That’s the reason why Donald Trump wants an investigation into voter fraud, he tells ABC’s David Muir in the network’s first one-on-one interview with the new president. And Trump tells Muir that he has some personal investment in an investigation, despite having won the election in November. “None of them come to me,” Trump says about the fraudulent votes, “they would all be for the other side”:

“You have people that are registered who are dead, who are illegals, who are in two states. You have people registered in two states. They’re registered in a New York and a New Jersey. They vote twice. There are millions of votes, in my opinion,” Trump told “World News Tonight” Anchor David Muir during an interview today at the White House.

The president later added, “When you look at the people that are registered: dead, illegal and two states, and some cases maybe three states — we have a lot to look into.”

ABC’s report curiously omits a part of the interview. Muir challenged Trump to cite evidence of massive illegal voting, and Trump responded with a Pew study that he claimed suggested routine and significant voter fraud, but Muir countered with a rebuttal from the study’s author. Trump dismissed that as the result of media intimidation, but the study’s author, David Becker, had said the same thing two months ago as well:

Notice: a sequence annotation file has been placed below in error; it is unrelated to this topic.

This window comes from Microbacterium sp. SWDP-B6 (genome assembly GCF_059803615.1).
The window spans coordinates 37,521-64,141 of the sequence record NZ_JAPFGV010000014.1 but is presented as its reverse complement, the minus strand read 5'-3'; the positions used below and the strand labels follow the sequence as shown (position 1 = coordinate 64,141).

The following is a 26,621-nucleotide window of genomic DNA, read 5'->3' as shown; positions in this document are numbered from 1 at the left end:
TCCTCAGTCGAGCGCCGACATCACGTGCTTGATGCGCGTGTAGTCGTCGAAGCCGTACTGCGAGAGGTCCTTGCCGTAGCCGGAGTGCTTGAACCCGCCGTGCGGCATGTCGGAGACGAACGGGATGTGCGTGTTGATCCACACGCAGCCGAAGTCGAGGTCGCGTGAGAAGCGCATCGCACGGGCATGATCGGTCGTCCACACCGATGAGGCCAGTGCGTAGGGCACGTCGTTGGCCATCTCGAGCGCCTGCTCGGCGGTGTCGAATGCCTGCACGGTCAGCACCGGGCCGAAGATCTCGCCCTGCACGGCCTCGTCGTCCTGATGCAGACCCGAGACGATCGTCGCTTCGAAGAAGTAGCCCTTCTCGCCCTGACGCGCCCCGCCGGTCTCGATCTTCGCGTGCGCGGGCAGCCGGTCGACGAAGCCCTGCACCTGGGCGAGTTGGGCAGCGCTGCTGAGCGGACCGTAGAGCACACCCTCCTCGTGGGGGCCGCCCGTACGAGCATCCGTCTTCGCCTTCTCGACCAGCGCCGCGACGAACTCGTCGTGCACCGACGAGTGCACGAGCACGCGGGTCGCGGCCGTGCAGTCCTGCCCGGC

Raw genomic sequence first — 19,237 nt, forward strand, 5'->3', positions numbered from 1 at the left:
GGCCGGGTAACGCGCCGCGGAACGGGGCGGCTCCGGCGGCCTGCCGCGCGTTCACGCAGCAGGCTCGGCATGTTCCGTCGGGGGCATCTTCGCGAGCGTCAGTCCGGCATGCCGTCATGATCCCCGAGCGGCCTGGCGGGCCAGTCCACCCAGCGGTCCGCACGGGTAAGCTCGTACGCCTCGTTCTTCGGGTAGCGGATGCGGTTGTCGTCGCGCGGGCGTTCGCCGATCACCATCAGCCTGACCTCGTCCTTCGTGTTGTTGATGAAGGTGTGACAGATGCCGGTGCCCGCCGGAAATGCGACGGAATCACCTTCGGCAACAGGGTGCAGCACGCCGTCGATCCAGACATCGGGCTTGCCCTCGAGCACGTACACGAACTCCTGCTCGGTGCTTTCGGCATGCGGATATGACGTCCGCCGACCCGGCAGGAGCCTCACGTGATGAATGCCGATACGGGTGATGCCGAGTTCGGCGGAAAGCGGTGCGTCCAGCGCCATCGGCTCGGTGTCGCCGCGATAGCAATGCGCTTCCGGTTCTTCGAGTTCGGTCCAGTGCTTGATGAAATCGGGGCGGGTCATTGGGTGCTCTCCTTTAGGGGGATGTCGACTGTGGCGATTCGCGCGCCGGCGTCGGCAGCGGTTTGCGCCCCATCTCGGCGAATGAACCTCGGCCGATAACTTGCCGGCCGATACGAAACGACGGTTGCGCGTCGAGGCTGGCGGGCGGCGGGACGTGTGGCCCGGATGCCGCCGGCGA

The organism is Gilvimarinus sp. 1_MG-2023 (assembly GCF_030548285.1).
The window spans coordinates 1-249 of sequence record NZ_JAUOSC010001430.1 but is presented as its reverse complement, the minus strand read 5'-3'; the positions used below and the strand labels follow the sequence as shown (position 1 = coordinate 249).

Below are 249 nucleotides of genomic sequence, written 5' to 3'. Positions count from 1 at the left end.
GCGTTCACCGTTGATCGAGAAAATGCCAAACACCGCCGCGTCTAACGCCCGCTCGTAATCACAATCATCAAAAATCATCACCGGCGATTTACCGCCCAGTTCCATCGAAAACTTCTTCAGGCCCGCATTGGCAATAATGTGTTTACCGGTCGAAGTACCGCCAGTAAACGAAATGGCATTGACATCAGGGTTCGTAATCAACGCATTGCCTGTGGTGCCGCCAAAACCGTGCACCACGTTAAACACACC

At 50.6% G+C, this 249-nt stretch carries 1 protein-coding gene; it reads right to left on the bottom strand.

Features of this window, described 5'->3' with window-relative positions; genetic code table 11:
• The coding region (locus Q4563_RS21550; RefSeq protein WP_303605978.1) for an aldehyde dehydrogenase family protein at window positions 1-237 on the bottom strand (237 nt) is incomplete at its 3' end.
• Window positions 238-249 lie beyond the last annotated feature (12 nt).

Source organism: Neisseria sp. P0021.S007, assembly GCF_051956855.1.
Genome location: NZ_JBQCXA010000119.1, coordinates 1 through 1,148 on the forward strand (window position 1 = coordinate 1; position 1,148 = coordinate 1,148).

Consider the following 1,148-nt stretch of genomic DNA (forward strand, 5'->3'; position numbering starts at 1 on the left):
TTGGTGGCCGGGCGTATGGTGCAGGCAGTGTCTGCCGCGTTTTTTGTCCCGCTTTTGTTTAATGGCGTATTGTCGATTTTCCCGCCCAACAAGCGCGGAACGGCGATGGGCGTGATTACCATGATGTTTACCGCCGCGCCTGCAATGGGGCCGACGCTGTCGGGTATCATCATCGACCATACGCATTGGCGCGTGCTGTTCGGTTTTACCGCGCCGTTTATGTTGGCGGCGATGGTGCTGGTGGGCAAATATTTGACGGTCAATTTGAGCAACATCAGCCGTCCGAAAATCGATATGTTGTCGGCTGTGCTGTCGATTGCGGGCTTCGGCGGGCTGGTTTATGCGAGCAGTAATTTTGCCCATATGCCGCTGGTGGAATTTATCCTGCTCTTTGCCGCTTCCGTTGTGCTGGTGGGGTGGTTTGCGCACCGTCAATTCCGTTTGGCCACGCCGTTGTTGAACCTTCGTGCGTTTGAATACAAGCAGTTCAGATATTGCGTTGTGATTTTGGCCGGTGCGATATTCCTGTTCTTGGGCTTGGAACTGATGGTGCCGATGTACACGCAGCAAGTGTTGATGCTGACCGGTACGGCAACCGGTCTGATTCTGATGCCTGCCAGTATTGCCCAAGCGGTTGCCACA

The Pew study actually supports part of Trump’s theory, but not the other. The study’s report only mentions fraud once, and only to note that the problems “can lead to problems with the rolls, including the perception that they lack integrity or could be susceptible to fraud” [emphasis mine]. (On the other hand, there isn’t any reference to a conclusion that fraud didn’t occur, either.) That seemed like a pretty good moment for Muir. So why did ABC leave it out of the article accompanying the clip?

Still, it’s been almost five years since Pew found these issues, which the study highlighted as “major problems,” and little has been done about it. An investigation of illegal voting does not seem unreasonable under the circumstances, especially since a follow-up study in North Carolina showed significant evidence that double voting occurred by the hundreds, and perhaps the tens of thousands, in the election that year because of this gap. Because that involves multiple states — that review covered 28 states — it’s within the jurisdiction of the Department of Justice to resolve.

As I wrote yesterday, voter fraud may not exist on the scale suggested by Trump, but there’s certainly significant evidence that it does occur. So why not have the Department of Justice perform an investigation — call it a study, if that sounds better — to determine the existence and the scope of the problem?